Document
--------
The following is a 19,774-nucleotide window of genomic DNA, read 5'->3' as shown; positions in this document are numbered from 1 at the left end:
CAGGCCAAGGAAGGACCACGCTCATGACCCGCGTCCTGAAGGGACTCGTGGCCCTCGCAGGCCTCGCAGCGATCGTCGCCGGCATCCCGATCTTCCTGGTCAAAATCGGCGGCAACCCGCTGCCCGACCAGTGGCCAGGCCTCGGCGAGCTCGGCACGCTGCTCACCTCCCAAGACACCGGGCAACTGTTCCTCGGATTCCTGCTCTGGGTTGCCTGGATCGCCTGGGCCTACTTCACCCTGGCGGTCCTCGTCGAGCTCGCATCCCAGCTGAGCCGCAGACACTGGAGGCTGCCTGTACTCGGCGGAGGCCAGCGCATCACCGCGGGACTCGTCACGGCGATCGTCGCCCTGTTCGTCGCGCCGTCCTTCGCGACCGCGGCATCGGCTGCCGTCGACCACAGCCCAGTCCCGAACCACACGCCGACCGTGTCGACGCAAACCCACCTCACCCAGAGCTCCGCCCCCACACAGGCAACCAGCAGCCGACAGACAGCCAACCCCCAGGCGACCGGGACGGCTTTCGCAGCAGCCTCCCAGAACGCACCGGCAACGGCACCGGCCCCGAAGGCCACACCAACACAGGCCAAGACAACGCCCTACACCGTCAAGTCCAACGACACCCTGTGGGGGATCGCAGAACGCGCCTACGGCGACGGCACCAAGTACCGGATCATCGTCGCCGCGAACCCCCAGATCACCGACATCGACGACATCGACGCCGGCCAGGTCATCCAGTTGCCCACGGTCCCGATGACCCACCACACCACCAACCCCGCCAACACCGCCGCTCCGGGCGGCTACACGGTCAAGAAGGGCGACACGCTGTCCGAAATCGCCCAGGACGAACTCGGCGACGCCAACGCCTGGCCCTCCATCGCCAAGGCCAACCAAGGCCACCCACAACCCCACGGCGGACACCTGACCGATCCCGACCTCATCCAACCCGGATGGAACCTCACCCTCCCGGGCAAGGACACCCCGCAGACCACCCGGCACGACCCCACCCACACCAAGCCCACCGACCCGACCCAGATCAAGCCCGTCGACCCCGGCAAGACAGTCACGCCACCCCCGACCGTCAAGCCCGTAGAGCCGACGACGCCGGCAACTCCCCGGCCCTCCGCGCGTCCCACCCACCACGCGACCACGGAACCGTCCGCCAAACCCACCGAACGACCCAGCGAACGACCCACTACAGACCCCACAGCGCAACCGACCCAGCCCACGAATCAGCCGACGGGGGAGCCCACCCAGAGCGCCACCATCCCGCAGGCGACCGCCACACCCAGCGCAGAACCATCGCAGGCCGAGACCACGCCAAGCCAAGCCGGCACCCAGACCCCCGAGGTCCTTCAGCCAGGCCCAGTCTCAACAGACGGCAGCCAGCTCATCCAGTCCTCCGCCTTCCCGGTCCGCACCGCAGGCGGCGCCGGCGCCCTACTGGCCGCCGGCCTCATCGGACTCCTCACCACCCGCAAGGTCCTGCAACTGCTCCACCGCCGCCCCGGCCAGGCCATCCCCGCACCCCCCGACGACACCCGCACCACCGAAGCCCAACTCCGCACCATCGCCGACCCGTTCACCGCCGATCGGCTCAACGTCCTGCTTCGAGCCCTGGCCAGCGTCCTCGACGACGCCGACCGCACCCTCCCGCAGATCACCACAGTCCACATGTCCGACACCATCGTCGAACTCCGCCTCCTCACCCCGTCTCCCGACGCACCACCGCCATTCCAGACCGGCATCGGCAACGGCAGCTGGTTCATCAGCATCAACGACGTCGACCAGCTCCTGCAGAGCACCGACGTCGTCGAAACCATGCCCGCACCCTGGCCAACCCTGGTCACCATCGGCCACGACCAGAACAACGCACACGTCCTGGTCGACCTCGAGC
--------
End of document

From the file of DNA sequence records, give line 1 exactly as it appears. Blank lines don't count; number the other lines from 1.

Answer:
The following is a 19,774-nucleotide window of genomic DNA, read 5'->3' as shown; positions in this document are numbered from 1 at the left end: